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Boilie mix kilo price
and nutrition calculator

With this boilie calculator you can calculate the nutritional value of your boilie mix (protein and fat). And also the kilo price in Euro's.

Tip: Email for suggestions/additions/other ingredients or percentages.

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Nutritional value of boilie mix
In my opinion, the most ideal ratio for carp bait is 28-38% proteins, 8-13% fats and 2-5% vitamin / minerals (vitamin / mineral containing ingredient of total). About 45-55% Carbohydrates remain. So HNV boilies. Or rather SNV: 'sufficient nutritional value'.

I am thinking in particular of baiting up on nutrient-rich water (and reasonable temperatures). Water where the fish has a choice of whether or not to eat your boilies. In overpopulated "hunger waters" one can catch carp by feeding them crap boilies or maize but who wants to fish there?

Even if you don't believe in high nutritional value. So does not believe in the "gift" carp have to determine whether food adequately meets their nutritional needs. Then it's still smart to put some nutrients in the boilie mix.

The more you pre-bait and the more the carp is becoming dependant on your bait the better your boilie should be. The new phenomenon of bulk feed boilies is therefore total rubbish. Boilies for €30,- per 20 kg. They should actually be better and more expensive as instant boilies. I don't want them for free.

What else...?
The calculator uses percentages from the internet (i.a. this page) and from packaging. This can always differ slightly with your boilie mix ingredients. It is not easy for the correct nutritional values of an ingredient to be determined because there is a lot of baloney to find about this subject.

Even if your boilie mix has (approximately) reached these ratios, it does not mean that the bait catches well. There are a lot more factors that more or less play a major role. The digestibility is an important one (carefull with gluten). The taste too, taste is very important. If the boilie does not taste well, it is tasted and spit out. 1 incorrect ingrediënt or combination of ingredients can cause this. Also watch out for an ingrediënt overdose. The weight, the texture, the solubility, the hardness, freshness, the net protein utilization, or NPU of your proteins, the rollability, the price, is it easy to obtain? Sometimes even shape or size is important. These are all things the home boilie maker must take into account.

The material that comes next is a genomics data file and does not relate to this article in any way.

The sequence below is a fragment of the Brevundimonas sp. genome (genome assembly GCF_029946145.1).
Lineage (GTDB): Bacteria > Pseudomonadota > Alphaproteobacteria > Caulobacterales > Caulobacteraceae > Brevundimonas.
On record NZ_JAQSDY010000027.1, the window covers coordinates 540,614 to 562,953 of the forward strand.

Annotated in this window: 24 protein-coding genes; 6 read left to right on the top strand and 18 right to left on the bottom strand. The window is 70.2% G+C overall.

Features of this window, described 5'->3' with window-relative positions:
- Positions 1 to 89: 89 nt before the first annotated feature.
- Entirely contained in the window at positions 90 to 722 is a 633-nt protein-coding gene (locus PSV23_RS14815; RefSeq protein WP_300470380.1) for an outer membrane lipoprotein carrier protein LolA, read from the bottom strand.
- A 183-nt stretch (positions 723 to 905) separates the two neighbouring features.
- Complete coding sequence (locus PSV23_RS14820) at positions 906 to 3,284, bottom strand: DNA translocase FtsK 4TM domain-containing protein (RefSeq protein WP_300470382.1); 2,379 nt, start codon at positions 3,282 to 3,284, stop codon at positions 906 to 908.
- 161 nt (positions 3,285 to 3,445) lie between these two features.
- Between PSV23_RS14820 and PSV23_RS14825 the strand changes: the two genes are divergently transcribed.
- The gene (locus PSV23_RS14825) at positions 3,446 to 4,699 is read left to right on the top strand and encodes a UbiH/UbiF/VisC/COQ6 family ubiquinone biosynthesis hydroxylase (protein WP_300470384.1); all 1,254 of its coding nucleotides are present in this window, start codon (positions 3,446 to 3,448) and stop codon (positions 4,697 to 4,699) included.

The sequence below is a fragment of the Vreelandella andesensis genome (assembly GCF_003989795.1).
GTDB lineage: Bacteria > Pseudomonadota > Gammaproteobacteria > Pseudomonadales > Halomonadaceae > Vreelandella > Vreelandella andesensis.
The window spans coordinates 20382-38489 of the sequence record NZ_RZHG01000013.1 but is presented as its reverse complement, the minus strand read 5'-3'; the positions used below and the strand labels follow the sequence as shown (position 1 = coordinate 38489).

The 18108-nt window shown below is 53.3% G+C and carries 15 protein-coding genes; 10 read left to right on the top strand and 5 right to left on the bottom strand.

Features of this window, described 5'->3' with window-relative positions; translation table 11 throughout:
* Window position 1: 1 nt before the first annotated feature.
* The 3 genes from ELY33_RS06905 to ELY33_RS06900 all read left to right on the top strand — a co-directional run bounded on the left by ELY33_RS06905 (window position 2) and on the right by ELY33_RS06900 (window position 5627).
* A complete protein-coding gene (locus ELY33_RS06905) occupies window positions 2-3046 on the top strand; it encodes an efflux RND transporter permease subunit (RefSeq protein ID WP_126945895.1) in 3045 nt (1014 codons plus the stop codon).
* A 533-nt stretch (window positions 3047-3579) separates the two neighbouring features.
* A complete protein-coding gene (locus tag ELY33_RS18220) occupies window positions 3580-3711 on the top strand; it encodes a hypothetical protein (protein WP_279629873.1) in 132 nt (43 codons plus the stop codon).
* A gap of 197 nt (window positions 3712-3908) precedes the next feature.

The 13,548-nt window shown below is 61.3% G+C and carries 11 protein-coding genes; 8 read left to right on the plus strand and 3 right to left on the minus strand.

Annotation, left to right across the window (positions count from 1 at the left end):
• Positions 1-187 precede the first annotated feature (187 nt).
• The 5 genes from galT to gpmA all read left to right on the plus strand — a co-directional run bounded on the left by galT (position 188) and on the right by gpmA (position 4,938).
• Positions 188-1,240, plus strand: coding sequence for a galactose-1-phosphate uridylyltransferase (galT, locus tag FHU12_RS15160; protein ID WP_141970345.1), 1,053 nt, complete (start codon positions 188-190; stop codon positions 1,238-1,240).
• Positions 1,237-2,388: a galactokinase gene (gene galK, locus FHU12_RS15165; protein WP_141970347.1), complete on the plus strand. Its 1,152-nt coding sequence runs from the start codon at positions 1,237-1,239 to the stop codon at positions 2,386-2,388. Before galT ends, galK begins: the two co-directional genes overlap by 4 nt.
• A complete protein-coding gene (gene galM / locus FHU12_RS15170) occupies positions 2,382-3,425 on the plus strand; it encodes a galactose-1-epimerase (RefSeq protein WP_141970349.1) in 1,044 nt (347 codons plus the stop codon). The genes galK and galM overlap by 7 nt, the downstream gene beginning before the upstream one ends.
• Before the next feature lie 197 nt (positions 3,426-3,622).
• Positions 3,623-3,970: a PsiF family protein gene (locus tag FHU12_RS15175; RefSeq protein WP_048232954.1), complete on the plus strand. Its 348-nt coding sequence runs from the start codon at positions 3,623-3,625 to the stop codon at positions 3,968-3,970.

That is why it is much easier to order a ready-made frozen ball or boilie mix. But questions such as why do I pay 5x too much or what is actually in these boilie mixes are bound to emerge. Those who want to know what they are using and who also enjoy catching with a (unique) homemade boilie, for those people this tool is intended.

Koi food
If you make your own Koi food, or make part of what you feed yourself, you may also benefit. It has been researched that the ideal Koi food contains 38.5% protein. Probably too low for small Koi carp that have yet to grow. And too high for cold water. Anyway ... it is just a guide number. The net protein utilization will still differ per product. It's best to use fishmeal. Remember that animal proteins (from fish) and vegetable fats are the better choice. Shrimp meal and sodium caseinate are ingredients that help keep the food floating.


Behind the ingredient you'll find the percentage of protein (P) and fat (F) used. And hover over it for the max. dosage and other comments. The tool is using percentages as you can see, so you need some scales.

Email for suggestions/additions/other ingredients or percentages.


Boilies without eggs
Fresh eggs will always make your boilie mix more rollable, but it is not very convenient and eggs are expensive and time consuming. And frozen eggs cannot always be trusted, especially in the summer when it is hot.

So the thing you can try is egg compound EP60. I have tried this, but my mix is soft and without semolina or other coarse grains. So I made and tested the following combination and I like it. It is a bit more expensive as egg-compound, but that's probably because of the proportions.

3% egg-albumin
5% whole egg powder
6% plasma powder (white cell)

Is there such a thing as the absolute best boilie?
I think it certainly exists. If you look at all factors as an average. So the average carp, with the average age, in an average fishing water, with average water temperatures etc etc. If you look at it that way, there is definitely a "best" boilie possible. And that's the base mix you should strive for. Variations on this with seasonings and / or flavour are always possible.

- The price is also part of this. Is it cheap enough to be able to pre-bait with it? It is quite pointless to role a boilie that is too expensive to pre-bait.
- The nutritional value. Is it high enough to use it for a longer period of time.
- The taste
- Digestibility
- Is it hard enough and resistant to lobster and small fish? (doesn't have to be 100% because seeing eating makes eating) that's no English but maybe you get the point.
- Is your boilie soft enough to leak flavour and instant attraction?
- etc etc.

Calculate other boilie recipes
Many recipes are written in grams or parts of something instead of as a percentage of the total. I never understood that but well... In those cases, use the following example:

500 grams of ingredient a
200 grams of ingredient b
100 grams of ingredient c

Total is 800 grams

1000 grams/800 = 1.25

1.25 x 500 = 625
1.25 x 200 = 250
1.25 x 100 = 125

And divide by 10

625/10 = 62.5%
250/10 = 25%
125/10 = 12.5%

Add percentages to get to 100%   smile

If you have finished calculating after hours of scrolling percentages, do not forget about making a screenshot.

Tight lines...

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